A Mystery Solved: Missing Romance Novelist Found

Faleena Hopkins discovered safe in Hawaii after disappearing from Jackson Hole

Faleena Hopkins, 52, was apprehended after a high-speed chase in Grand Teton National Park on Jan. 27 and booked into the Teton County Jail. The author and filmmaker disappeared after her release, only to be located in Hawaii on Feb. 17. (Courtesy photo from the Jackson Police Department)

By Melissa Thomasma

Special to the Wyoming Truth


Romance novelist and filmmaker Faleena Hopkins, who went missing for over two weeks, has been located in Kauai, Hawaii through the use of cell phone location tracking, according to the Jackson Police Department. 

The 52-year old was located last Friday; she had disappeared after being released from jail in Teton County on Jan. 30 following her arrest in the aftermath of a high-speed vehicle chase.

“There were lots of agencies involved in looking for Ms. Hopkins, and their cooperation assisted in locating her safely,” Sgt. Phillip Smith told the Wyoming Truth. “She is an adult and can live her life as she pleases. Once we verified her welfare, we closed the missing person case and appreciate everyone respecting her privacy.”

Smith said Jackson police have no further information about why Hopkins, a resident of Washington, was in the Jackson Hole area nor why she departed Wyoming—first for Salt Lake City, Utah and then for Hawaii—while leaving her vehicle and dog behind. Both have since been retrieved by Hopkins’ family.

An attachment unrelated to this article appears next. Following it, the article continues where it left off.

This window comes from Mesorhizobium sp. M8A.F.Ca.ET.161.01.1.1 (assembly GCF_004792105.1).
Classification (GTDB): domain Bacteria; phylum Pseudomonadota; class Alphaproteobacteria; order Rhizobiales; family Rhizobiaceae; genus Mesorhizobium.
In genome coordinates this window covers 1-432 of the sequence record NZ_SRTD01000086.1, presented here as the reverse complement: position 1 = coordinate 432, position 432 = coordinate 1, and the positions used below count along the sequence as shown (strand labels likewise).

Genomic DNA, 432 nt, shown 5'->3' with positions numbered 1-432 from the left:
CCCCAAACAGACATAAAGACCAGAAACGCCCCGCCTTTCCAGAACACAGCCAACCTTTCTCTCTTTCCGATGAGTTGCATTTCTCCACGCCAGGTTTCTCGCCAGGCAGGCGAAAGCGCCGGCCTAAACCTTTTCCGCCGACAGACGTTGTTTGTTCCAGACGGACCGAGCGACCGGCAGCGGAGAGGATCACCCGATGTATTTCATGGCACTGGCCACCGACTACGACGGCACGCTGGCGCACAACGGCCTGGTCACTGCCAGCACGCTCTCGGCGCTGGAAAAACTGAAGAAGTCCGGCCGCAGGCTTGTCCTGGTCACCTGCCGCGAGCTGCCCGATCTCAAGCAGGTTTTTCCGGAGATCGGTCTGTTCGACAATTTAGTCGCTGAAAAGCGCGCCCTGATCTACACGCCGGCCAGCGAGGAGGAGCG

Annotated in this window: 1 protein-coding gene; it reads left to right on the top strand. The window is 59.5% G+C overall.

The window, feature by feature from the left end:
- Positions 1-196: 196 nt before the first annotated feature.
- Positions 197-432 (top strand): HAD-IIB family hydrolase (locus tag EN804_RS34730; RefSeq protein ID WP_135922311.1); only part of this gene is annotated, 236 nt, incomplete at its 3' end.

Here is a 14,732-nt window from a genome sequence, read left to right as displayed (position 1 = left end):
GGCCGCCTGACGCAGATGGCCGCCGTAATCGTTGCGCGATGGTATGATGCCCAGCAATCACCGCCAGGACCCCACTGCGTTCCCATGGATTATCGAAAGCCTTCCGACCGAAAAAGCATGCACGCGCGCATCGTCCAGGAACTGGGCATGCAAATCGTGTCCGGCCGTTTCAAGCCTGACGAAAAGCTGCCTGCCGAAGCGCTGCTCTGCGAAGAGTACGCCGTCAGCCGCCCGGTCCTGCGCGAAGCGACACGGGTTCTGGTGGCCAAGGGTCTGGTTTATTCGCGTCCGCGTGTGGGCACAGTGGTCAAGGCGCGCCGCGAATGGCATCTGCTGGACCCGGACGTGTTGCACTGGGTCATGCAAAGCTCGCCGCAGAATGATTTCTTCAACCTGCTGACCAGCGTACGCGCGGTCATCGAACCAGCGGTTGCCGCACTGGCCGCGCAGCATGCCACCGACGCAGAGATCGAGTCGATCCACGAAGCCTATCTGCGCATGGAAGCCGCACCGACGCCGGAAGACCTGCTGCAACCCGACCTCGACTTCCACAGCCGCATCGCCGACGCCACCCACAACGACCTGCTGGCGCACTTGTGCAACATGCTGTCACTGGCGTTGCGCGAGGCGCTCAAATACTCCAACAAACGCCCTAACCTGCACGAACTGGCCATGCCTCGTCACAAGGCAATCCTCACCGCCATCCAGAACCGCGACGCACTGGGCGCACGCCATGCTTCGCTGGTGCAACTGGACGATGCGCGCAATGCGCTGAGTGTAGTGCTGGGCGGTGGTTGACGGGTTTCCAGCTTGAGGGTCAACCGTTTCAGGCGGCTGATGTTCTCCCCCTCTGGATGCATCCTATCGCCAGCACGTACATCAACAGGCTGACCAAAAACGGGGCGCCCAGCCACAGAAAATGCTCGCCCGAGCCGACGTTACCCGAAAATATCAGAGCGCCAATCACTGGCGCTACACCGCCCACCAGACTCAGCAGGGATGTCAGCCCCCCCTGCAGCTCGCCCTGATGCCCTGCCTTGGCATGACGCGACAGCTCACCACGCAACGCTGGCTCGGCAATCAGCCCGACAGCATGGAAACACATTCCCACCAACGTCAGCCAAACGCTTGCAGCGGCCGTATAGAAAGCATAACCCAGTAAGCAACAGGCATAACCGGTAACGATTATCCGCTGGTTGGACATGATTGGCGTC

On Friday, January 27, an hour after her vehicle got stuck in the snow near the south end of Yellowstone National Park, Hopkins was contacted by a Grand Teton National Park Ranger, said Valerie Gohlke, public affairs officer for Grand Teton National Park. Hopkins eluded the officer and embarked on a 24-mile high-speed chase southward through the park on Highway 89.

Gohlke confirmed that Hopkins was clocked driving over 75 mph, reaching speeds up to 90 mph before she was arrested, taken into custody by park rangers and transported to the Teton County Jail. 

On Feb. 13, Shann Maureen, who claims to be Hopkins’ sister, posted on Facebook a possible interpretation of Hopkins’ entanglement with local law enforcement last month: “Here is the key information regarding the ‘police chase’: Faleena was alone in an incredibly remote location when a truck pulled in behind her and a man approached her car.  This man turned out to be a park ranger.  At the time, she was already in crisis mode and she did not recognize this person as law enforcement.”  

Maureen’s post continued, “At this point, she did what our policeman father always taught us to do in a situation where someone in an unmarked vehicle tries to pull you over and/or you feel unsafe: you KEEP DRIVING until you find a public area and feel safe to pull over. Upon exiting the park, there were two (clearly marked) police cruisers and she pulled over.”

Maureen did not respond to the Wyoming Truth’s request for comment. Her post claims that Hopkins “has no criminal record, zero history of any type of substance abuse, no DUI’s, no abuse of alcohol, etc.” 

Smith was unable to confirm or deny that Hopkins does not have a criminal record. “We were never interested in Ms. Hopkins as a criminal suspect, so I don’t have that information,” said Smith, noting that police focused on Hopkins as a missing person whose family was concerned about her safety. 

Maureen ended her post with gratitude for the professionalism and dedication of local law enforcement: “The Wyoming police detectives have been amazing and incredibly helpful throughout this situation.”

Hopkins is scheduled for an arraignment hearing in Federal Court at 10 a.m. on Feb. 28. She faces misdemeanor federal charges, including speeding, stopping or parking in the roadway, failing to comply with a traffic control device, careless operation of a vehicle, and fleeing or attempting to elude police officers.

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